Oviedo home project hits legal sand trap

A development that would have pared back the Twin Rivers golf course to make way for 298 homes in Oviedo may have hit a legal snag.

A development that would have pared back the Twin Rivers golf course to make way for 298 homes in Oviedo may have hit a legal snag.

Tim Freed

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One of the most contested Oviedo developments in recent memory hit a snag earlier this month when the city attorney discovered the project might not be legal.

Oviedo City Attorney Lonnie Groot said that University Golf Club Inc., which intends to modify the Twin Rivers Golf Club to allow a 298-home development to be built next to it, may have trouble building within proper zoning codes.

University Golf Club Inc’s application claimed the company had vested property rights to the area and asked for the city to do a wide range of zoning changes for portions of the golf course. But many of the provisions that may have allowed the golf course to be rezoned may no longer apply, Groot said.

“When a development’s approved and you develop in accordance to that approval, the original development is subject to certain rules and regulations,” Groot said. “Regulations change over time…those old rules that may have been applicable to the original development would not be applicable to a new development 30 years later.”

Groot explained in a memorandum that the applicant would need to abide by the current code, which now has provisions regarding a development’s effect on traffic and the distance from environmentally protected areas. The two items tie directly to comments and concerns from nearby Twin Rivers residents, who’ve gathered in opposition of the development since January.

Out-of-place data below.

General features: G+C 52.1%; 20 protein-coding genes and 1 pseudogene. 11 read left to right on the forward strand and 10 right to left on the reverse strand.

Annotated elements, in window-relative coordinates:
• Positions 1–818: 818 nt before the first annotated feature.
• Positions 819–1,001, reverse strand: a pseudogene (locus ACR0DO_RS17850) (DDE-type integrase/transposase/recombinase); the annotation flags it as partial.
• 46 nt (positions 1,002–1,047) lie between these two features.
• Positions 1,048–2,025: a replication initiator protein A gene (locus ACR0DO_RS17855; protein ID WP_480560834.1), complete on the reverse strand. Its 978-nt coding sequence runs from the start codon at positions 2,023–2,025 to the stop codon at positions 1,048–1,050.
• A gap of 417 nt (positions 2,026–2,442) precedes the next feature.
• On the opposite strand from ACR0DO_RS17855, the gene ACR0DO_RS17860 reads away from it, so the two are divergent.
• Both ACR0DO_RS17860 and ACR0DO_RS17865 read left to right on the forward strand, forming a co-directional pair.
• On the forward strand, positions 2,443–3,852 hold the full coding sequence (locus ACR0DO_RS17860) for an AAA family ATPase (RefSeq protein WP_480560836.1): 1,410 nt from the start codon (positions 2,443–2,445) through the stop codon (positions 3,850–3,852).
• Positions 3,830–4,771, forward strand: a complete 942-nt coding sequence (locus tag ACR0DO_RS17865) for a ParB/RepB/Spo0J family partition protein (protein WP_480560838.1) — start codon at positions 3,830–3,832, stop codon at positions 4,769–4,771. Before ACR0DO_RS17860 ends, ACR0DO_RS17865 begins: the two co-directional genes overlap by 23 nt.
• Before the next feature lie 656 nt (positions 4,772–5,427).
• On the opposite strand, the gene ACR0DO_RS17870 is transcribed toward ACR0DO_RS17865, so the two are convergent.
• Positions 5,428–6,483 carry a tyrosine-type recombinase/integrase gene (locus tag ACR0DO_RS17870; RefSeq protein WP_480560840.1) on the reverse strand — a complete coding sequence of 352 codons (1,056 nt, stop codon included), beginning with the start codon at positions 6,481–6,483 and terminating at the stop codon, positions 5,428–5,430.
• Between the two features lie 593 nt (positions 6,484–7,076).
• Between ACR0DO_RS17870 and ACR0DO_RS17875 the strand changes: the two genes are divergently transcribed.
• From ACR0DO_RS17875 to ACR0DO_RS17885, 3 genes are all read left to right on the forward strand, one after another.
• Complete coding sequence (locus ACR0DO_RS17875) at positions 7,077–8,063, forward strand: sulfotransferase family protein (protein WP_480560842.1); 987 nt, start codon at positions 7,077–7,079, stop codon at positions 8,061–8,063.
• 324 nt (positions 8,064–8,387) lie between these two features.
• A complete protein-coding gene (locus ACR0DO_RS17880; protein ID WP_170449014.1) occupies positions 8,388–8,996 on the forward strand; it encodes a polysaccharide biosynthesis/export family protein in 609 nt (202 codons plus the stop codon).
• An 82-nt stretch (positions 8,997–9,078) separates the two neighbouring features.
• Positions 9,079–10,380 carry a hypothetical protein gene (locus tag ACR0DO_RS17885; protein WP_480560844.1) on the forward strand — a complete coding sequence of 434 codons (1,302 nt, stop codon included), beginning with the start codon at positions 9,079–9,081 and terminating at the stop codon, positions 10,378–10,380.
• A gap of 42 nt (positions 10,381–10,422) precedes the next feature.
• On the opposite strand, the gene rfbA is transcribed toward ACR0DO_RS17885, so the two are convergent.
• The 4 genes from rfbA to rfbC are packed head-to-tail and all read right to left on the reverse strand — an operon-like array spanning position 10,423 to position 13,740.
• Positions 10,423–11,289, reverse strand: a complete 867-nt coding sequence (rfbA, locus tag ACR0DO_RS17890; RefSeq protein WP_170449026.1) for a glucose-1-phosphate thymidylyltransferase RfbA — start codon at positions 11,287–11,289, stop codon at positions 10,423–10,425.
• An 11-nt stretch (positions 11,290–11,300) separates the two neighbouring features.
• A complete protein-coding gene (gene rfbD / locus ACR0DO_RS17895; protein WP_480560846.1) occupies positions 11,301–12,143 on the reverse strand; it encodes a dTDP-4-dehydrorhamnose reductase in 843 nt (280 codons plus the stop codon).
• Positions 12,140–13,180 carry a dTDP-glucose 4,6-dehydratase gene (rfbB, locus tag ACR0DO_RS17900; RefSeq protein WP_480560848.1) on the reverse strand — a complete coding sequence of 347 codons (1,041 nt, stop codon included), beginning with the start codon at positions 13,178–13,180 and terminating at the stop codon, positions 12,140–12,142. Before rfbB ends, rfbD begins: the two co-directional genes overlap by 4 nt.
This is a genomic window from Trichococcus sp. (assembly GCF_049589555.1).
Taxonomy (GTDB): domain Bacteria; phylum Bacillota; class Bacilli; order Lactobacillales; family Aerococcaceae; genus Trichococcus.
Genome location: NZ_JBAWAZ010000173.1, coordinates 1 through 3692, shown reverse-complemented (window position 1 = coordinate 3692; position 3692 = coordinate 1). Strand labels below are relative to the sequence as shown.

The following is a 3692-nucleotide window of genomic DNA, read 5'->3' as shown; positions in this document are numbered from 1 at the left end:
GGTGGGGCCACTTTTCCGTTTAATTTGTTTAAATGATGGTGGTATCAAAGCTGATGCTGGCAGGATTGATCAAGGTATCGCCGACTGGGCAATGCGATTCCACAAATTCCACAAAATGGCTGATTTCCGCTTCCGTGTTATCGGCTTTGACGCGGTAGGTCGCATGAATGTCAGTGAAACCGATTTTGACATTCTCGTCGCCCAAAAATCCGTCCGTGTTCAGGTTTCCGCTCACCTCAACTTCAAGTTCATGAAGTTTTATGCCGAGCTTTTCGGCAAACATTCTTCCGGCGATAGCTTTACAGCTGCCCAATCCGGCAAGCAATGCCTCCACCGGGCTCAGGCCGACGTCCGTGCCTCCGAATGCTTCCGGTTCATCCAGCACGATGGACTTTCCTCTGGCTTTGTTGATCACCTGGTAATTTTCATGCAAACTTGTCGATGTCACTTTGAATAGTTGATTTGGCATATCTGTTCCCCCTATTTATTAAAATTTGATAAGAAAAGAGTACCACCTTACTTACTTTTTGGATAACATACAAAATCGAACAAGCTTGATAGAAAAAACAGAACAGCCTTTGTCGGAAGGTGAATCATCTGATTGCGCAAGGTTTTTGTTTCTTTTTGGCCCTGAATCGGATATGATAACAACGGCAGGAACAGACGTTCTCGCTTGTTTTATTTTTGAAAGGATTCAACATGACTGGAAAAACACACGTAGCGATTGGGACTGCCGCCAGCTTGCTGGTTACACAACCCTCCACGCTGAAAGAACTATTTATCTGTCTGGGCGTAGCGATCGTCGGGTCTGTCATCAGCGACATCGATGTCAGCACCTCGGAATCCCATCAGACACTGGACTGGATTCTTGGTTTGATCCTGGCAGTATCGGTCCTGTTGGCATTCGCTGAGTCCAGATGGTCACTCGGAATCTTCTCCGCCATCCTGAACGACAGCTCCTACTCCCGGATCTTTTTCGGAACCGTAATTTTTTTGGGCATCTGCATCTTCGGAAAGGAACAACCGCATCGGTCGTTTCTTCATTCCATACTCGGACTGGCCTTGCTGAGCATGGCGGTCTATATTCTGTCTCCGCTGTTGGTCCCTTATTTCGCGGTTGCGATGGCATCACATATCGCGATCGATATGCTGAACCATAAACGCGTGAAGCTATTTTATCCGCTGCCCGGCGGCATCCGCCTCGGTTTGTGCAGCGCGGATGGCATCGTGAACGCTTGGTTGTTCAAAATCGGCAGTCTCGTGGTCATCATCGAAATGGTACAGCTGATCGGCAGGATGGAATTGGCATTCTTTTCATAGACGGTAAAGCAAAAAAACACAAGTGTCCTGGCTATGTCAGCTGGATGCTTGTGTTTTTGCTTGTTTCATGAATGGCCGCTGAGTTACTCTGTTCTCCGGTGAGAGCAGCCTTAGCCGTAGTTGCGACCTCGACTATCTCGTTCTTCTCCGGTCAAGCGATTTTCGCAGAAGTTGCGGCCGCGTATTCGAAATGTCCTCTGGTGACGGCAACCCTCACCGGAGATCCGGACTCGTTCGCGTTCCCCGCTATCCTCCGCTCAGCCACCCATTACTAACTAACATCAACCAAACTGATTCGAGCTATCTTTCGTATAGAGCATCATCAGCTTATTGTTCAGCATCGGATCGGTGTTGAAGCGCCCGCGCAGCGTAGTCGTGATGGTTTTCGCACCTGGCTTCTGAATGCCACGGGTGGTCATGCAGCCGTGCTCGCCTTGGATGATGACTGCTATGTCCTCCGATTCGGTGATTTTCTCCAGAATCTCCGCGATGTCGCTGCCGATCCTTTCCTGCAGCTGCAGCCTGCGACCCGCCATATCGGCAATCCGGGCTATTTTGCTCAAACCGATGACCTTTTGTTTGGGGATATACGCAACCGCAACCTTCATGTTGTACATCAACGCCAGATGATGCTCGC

The city attorney’s findings have been well received by the distraught residents.

“I’m very pleased at his opinion,” Twin Rivers resident John Painter said. “Having said that, it’s one attorney’s opinion. Clearly the golf course has their own attorneys and I’m guessing they have their own opinions. We’ll be interested to see what the golf course does.”

“I think it gives the developer a much bigger challenge…he’s got to abide by current code,” said Bob White, who’s lived in Twin Rivers for 20 years. “That current code has some provisions that are going to be tough to overcome.”

Opposition of the project continues to grow and spread throughout the community, even beyond the Twin Rivers subdivision, Painter said.

“The more that they think about the implications of that the development, the more the community is nearly unanimous,” he said.

“That includes people in the Twin Rivers community as well as people up and down Lockwood, over in Kingsbridge and throughout the city of Oviedo…no one is supporting it.”

Painter said the Twin Rivers HOA agreed earlier this month to hire an attorney to lend them advice moving forward and explain any legal questions.

City staff are still processing the application, Groot said.